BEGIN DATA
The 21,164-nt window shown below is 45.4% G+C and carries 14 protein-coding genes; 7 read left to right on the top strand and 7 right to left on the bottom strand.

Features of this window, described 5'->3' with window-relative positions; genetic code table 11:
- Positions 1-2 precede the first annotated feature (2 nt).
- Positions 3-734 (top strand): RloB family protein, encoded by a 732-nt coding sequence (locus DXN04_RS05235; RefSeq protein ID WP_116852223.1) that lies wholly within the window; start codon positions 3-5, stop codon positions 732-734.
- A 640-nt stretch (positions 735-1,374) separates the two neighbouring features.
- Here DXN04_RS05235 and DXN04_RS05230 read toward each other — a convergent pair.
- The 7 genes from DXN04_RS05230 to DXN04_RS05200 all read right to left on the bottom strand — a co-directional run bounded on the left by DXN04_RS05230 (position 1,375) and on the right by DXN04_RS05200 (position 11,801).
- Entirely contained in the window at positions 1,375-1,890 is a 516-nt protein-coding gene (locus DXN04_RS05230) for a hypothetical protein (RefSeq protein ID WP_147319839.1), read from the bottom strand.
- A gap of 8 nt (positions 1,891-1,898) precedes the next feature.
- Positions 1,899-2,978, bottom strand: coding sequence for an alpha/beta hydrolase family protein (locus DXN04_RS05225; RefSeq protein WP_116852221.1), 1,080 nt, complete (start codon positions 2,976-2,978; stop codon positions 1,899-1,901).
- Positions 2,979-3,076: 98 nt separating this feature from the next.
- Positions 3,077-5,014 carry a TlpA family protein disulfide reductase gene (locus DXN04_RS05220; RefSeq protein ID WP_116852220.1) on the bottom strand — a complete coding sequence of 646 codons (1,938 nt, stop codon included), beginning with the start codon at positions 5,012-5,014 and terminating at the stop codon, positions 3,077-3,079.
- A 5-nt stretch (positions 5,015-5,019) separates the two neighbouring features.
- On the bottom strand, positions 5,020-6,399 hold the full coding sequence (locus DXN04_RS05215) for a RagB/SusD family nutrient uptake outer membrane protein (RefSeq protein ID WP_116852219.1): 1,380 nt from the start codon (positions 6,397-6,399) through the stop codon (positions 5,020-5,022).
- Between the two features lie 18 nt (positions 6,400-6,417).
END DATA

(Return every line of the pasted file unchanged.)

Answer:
The 21,164-nt window shown below is 45.4% G+C and carries 14 protein-coding genes; 7 read left to right on the top strand and 7 right to left on the bottom strand.

Features of this window, described 5'->3' with window-relative positions; genetic code table 11:
- Positions 1-2 precede the first annotated feature (2 nt).
- Positions 3-734 (top strand): RloB family protein, encoded by a 732-nt coding sequence (locus DXN04_RS05235; RefSeq protein ID WP_116852223.1) that lies wholly within the window; start codon positions 3-5, stop codon positions 732-734.
- A 640-nt stretch (positions 735-1,374) separates the two neighbouring features.
- Here DXN04_RS05235 and DXN04_RS05230 read toward each other — a convergent pair.
- The 7 genes from DXN04_RS05230 to DXN04_RS05200 all read right to left on the bottom strand — a co-directional run bounded on the left by DXN04_RS05230 (position 1,375) and on the right by DXN04_RS05200 (position 11,801).
- Entirely contained in the window at positions 1,375-1,890 is a 516-nt protein-coding gene (locus DXN04_RS05230) for a hypothetical protein (RefSeq protein ID WP_147319839.1), read from the bottom strand.
- A gap of 8 nt (positions 1,891-1,898) precedes the next feature.
- Positions 1,899-2,978, bottom strand: coding sequence for an alpha/beta hydrolase family protein (locus DXN04_RS05225; RefSeq protein WP_116852221.1), 1,080 nt, complete (start codon positions 2,976-2,978; stop codon positions 1,899-1,901).
- Positions 2,979-3,076: 98 nt separating this feature from the next.
- Positions 3,077-5,014 carry a TlpA family protein disulfide reductase gene (locus DXN04_RS05220; RefSeq protein ID WP_116852220.1) on the bottom strand — a complete coding sequence of 646 codons (1,938 nt, stop codon included), beginning with the start codon at positions 5,012-5,014 and terminating at the stop codon, positions 3,077-3,079.
- A 5-nt stretch (positions 5,015-5,019) separates the two neighbouring features.
- On the bottom strand, positions 5,020-6,399 hold the full coding sequence (locus DXN04_RS05215) for a RagB/SusD family nutrient uptake outer membrane protein (RefSeq protein ID WP_116852219.1): 1,380 nt from the start codon (positions 6,397-6,399) through the stop codon (positions 5,020-5,022).
- Between the two features lie 18 nt (positions 6,400-6,417).